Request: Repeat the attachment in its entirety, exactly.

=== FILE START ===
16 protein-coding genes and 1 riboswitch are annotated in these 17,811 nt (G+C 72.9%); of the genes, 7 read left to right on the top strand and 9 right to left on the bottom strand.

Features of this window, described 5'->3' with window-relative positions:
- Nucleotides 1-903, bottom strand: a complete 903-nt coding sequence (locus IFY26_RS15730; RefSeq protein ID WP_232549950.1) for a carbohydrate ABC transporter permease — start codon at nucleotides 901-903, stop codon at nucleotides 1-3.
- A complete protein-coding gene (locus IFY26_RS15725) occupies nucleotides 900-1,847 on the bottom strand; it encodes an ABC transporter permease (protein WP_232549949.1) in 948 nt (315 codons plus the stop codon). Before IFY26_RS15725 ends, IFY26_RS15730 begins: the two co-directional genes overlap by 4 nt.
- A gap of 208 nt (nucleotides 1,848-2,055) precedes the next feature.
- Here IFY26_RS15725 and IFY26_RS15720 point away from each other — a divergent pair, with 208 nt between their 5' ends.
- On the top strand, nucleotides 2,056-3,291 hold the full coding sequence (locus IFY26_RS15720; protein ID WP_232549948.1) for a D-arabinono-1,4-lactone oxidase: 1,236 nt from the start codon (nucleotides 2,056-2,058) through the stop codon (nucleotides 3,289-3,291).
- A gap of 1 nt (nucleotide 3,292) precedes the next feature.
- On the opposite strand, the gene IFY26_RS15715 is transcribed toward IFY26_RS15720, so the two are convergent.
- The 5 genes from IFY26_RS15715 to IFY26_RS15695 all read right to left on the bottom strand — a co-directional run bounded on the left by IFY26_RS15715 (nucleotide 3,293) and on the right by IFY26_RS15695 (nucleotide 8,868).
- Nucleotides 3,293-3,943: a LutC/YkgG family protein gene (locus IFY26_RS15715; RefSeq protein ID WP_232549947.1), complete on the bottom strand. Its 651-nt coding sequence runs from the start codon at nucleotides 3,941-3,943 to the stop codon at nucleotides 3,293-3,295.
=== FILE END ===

16 protein-coding genes and 1 riboswitch are annotated in these 17,811 nt (G+C 72.9%); of the genes, 7 read left to right on the top strand and 9 right to left on the bottom strand.

Features of this window, described 5'->3' with window-relative positions:
- Nucleotides 1-903, bottom strand: a complete 903-nt coding sequence (locus IFY26_RS15730; RefSeq protein ID WP_232549950.1) for a carbohydrate ABC transporter permease — start codon at nucleotides 901-903, stop codon at nucleotides 1-3.
- A complete protein-coding gene (locus IFY26_RS15725) occupies nucleotides 900-1,847 on the bottom strand; it encodes an ABC transporter permease (protein WP_232549949.1) in 948 nt (315 codons plus the stop codon). Before IFY26_RS15725 ends, IFY26_RS15730 begins: the two co-directional genes overlap by 4 nt.
- A gap of 208 nt (nucleotides 1,848-2,055) precedes the next feature.
- Here IFY26_RS15725 and IFY26_RS15720 point away from each other — a divergent pair, with 208 nt between their 5' ends.
- On the top strand, nucleotides 2,056-3,291 hold the full coding sequence (locus IFY26_RS15720; protein ID WP_232549948.1) for a D-arabinono-1,4-lactone oxidase: 1,236 nt from the start codon (nucleotides 2,056-2,058) through the stop codon (nucleotides 3,289-3,291).
- A gap of 1 nt (nucleotide 3,292) precedes the next feature.
- On the opposite strand, the gene IFY26_RS15715 is transcribed toward IFY26_RS15720, so the two are convergent.
- The 5 genes from IFY26_RS15715 to IFY26_RS15695 all read right to left on the bottom strand — a co-directional run bounded on the left by IFY26_RS15715 (nucleotide 3,293) and on the right by IFY26_RS15695 (nucleotide 8,868).
- Nucleotides 3,293-3,943: a LutC/YkgG family protein gene (locus IFY26_RS15715; RefSeq protein ID WP_232549947.1), complete on the bottom strand. Its 651-nt coding sequence runs from the start codon at nucleotides 3,941-3,943 to the stop codon at nucleotides 3,293-3,295.